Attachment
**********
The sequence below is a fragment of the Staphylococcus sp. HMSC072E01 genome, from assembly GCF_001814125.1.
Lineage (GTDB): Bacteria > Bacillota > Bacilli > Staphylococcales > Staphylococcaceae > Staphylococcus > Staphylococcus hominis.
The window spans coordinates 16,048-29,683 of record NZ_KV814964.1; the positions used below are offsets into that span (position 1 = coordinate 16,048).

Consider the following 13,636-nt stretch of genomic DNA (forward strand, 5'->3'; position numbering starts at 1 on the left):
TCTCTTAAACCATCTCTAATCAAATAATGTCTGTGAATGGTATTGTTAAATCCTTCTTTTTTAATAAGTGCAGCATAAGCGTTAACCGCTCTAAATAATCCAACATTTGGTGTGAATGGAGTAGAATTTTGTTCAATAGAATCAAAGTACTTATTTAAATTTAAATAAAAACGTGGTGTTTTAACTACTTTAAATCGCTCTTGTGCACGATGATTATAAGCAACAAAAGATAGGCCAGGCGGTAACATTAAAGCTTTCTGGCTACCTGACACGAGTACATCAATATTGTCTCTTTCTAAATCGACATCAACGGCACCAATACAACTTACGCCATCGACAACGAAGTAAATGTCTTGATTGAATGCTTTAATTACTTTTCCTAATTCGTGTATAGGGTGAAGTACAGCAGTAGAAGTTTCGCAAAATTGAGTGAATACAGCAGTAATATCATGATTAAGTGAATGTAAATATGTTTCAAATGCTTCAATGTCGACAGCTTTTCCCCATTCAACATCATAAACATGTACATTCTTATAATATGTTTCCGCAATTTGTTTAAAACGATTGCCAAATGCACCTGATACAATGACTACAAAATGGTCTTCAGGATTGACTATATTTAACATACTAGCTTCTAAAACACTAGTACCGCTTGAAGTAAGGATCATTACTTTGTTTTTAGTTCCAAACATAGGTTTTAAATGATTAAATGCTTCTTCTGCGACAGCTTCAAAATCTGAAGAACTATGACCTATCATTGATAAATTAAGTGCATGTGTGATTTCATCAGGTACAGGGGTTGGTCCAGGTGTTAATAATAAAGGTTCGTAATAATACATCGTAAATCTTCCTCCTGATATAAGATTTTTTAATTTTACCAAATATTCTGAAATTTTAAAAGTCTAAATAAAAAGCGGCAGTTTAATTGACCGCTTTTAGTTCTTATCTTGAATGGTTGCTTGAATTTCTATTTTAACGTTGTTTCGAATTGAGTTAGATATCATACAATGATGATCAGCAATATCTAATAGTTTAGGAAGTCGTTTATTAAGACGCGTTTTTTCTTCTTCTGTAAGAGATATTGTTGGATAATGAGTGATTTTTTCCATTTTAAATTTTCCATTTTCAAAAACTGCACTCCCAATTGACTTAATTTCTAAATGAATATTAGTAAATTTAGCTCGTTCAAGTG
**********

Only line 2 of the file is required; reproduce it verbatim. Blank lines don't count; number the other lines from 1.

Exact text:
Lineage (GTDB): Bacteria > Bacillota > Bacilli > Staphylococcales > Staphylococcaceae > Staphylococcus > Staphylococcus hominis.